Loxapine

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Information about Loxapine

Loxapine is a conventional antipsychotic used in the therapy of schizophrenia.

Liver safety of Loxapine

Loxapine therapy is commonly associated with minor serum aminotransferase elevations and in very rare instances has been linked to clinically apparent acute liver injury.

Mechanism of action of Loxapine

Loxapine (lox' a peen) is a dibenzoxazepine tricyclic derivative which appears to act by blocking dopamine type 2 (D2) receptors. Loxapine has other central and peripheral effects including anticholinergic and α-adrenergic blockade.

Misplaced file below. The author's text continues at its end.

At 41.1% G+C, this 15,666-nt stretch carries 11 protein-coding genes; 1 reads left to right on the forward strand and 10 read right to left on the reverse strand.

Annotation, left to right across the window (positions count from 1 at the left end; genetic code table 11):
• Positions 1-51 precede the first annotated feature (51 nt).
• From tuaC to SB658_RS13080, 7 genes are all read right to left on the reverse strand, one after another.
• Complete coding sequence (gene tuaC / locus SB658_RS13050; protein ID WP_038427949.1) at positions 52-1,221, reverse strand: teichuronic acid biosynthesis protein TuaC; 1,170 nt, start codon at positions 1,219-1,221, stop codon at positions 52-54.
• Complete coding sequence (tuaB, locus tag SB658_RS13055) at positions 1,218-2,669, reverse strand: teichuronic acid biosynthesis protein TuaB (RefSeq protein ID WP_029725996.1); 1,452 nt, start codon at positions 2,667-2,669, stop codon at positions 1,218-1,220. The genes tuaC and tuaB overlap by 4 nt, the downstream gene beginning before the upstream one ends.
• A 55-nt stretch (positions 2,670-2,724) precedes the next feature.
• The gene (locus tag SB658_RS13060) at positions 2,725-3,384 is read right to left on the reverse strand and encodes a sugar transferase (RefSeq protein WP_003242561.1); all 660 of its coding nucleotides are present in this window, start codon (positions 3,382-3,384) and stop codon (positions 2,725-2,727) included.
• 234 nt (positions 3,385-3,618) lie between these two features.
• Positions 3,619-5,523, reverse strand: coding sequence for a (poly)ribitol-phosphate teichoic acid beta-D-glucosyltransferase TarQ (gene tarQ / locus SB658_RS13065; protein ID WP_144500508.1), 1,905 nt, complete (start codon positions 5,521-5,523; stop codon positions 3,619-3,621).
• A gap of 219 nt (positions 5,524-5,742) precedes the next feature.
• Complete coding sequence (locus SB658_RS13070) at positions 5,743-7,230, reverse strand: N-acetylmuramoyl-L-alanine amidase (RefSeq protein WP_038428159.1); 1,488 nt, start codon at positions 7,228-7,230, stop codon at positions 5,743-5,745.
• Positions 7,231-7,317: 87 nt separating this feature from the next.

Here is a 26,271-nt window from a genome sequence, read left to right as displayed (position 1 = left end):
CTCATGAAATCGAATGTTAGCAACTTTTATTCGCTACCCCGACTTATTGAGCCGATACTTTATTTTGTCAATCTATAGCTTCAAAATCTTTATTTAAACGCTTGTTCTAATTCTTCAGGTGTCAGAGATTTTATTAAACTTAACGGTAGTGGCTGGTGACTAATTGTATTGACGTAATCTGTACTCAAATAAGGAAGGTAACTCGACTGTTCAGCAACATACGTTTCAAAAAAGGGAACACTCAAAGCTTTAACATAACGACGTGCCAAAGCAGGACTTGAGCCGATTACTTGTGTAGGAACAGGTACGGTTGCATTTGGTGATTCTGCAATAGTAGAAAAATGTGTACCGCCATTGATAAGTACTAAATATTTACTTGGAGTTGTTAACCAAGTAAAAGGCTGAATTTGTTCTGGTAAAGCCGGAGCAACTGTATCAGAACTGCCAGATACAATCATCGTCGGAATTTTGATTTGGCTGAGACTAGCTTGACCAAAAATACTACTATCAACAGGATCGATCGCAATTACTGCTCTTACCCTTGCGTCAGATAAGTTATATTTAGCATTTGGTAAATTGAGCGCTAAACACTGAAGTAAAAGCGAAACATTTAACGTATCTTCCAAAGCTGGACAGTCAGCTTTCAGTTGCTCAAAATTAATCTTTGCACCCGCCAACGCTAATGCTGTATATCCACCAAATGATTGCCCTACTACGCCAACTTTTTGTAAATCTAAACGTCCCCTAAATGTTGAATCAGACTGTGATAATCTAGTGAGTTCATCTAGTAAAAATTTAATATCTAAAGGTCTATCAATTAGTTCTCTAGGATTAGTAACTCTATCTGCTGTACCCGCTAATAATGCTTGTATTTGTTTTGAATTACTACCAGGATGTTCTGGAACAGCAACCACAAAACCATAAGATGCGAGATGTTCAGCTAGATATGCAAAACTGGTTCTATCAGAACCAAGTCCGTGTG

FDA approval information for Loxapine

Loxapine is indicated for the therapy of psychotic disorders and was approved for this use in the United States in 1976. In recent years, loxapine has been replaced in large part by the atypical antipsychotics, which have fewer extrapyramidal side effects.

Dosage and administration for Loxapine

Loxapine is available as tablets of 5, 10, 25 and 50 mg and in generic forms and under the brand name Loxitane. Recommended doses of oral loxapine are 10 mg twice daily initially, increasing to a maximum of 100 mg in divided doses daily. An aerosol formulation of loxapine has recently been developed that is recommended for use in acute agitation in patients with bipolar disorder or schizophrenia.

Side effects of Loxapine

Common side effects include drowsiness, dizziness, headache, blurred vision, dry mouth, and tremor. Loxapine, unlike many antipsychotic agents, is not associated with significant weight gain.

Antipsychotic agents

First Generation

Second Generation (Atypicals)


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